Wednesday, 11 August 2010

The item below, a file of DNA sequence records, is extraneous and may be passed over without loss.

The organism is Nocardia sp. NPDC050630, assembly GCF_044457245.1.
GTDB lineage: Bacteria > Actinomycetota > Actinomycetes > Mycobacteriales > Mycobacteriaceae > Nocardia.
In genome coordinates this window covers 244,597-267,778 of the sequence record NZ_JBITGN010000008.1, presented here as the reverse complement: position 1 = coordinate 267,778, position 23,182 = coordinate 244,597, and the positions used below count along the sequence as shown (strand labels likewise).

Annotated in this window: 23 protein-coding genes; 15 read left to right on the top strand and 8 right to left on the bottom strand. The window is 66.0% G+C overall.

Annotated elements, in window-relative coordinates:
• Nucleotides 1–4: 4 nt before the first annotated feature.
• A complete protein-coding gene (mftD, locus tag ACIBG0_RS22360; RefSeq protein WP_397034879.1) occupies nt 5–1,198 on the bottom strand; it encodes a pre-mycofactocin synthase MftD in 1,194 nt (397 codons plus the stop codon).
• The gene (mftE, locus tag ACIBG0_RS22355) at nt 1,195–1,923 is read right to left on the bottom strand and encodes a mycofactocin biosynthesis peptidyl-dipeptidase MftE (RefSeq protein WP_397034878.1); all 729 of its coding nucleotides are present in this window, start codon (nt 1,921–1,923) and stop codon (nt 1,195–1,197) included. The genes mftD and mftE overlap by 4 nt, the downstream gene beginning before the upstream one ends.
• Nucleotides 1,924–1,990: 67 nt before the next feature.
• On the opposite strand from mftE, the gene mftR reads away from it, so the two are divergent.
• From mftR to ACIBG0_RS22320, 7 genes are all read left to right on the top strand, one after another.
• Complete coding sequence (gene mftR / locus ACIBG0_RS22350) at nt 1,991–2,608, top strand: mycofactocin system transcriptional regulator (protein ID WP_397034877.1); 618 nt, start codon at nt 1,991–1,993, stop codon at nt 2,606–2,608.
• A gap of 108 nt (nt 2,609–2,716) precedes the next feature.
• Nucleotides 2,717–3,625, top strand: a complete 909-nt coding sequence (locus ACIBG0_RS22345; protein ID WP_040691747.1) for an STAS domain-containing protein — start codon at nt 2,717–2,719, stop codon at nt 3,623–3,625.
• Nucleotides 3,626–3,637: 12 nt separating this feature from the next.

O.K., we pretty much know the story behind the film by now – Kiarostami has returned to true-blue narrative film-making and has also made his first film outside of the framework of his native Iran. It may be that Kiarostami's placement of this film within the Euro-art-house film brigade will rankle the fans of his signature style, and perhaps there may be some kind of backlash against this film.... but if the film is viewed on its own terms, then we have something that is actually enjoyable and rewarding. The film is almost like a game. The English man is a philosopher, the French woman is an antique dealer. He has written a treatise philosophising about the copy of a work of art rather than original, while she deals with both original antiques and copies. They meet, they talk, they argue, they travel through the Italian countryside. Soon it becomes difficult to discern reality from pretend in their relationship, whether they are newly-met and are playing the role of husband and wife, or whether they have in fact been once married and initially played the role of not being so familiar with each other. Or perhaps the viewer is fooled, believing that the relationship can be easily assessed in a clear black-and-white manner. And all of this is not so far from Kiarostami's earlier work – for example, Close-Up also manipulates the idea of real and not-real. The incremental shift in this relationship unravels with near-imperceptible grace, and while William Shimell is a tad wooden, Juliette Binoche once again reveals her inexhaustable talent.